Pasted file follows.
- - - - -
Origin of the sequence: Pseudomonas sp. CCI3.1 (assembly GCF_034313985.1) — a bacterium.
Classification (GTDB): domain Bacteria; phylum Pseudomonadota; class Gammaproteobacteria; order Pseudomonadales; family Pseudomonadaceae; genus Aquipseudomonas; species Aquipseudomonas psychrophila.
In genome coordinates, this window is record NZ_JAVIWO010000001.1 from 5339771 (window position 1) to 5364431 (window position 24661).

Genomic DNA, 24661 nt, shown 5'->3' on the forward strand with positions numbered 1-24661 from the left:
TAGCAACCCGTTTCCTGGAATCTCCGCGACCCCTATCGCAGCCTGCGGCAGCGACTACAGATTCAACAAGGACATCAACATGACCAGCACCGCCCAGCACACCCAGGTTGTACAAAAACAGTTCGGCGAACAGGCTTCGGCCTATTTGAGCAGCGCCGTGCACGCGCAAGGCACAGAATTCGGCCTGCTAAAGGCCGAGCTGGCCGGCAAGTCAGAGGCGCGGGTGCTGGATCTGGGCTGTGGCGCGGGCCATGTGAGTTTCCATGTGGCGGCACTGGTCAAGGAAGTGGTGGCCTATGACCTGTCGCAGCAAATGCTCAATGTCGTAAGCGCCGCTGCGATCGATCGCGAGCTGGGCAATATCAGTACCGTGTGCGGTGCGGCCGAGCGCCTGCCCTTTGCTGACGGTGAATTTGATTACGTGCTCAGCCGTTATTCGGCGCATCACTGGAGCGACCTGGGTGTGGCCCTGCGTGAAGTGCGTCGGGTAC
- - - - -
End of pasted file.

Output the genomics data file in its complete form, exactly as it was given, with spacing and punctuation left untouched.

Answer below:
Origin of the sequence: Pseudomonas sp. CCI3.1 (assembly GCF_034313985.1) — a bacterium.
Classification (GTDB): domain Bacteria; phylum Pseudomonadota; class Gammaproteobacteria; order Pseudomonadales; family Pseudomonadaceae; genus Aquipseudomonas; species Aquipseudomonas psychrophila.
In genome coordinates, this window is record NZ_JAVIWO010000001.1 from 5339771 (window position 1) to 5364431 (window position 24661).

Genomic DNA, 24661 nt, shown 5'->3' on the forward strand with positions numbered 1-24661 from the left:
TAGCAACCCGTTTCCTGGAATCTCCGCGACCCCTATCGCAGCCTGCGGCAGCGACTACAGATTCAACAAGGACATCAACATGACCAGCACCGCCCAGCACACCCAGGTTGTACAAAAACAGTTCGGCGAACAGGCTTCGGCCTATTTGAGCAGCGCCGTGCACGCGCAAGGCACAGAATTCGGCCTGCTAAAGGCCGAGCTGGCCGGCAAGTCAGAGGCGCGGGTGCTGGATCTGGGCTGTGGCGCGGGCCATGTGAGTTTCCATGTGGCGGCACTGGTCAAGGAAGTGGTGGCCTATGACCTGTCGCAGCAAATGCTCAATGTCGTAAGCGCCGCTGCGATCGATCGCGAGCTGGGCAATATCAGTACCGTGTGCGGTGCGGCCGAGCGCCTGCCCTTTGCTGACGGTGAATTTGATTACGTGCTCAGCCGTTATTCGGCGCATCACTGGAGCGACCTGGGTGTGGCCCTGCGTGAAGTGCGTCGGGTAC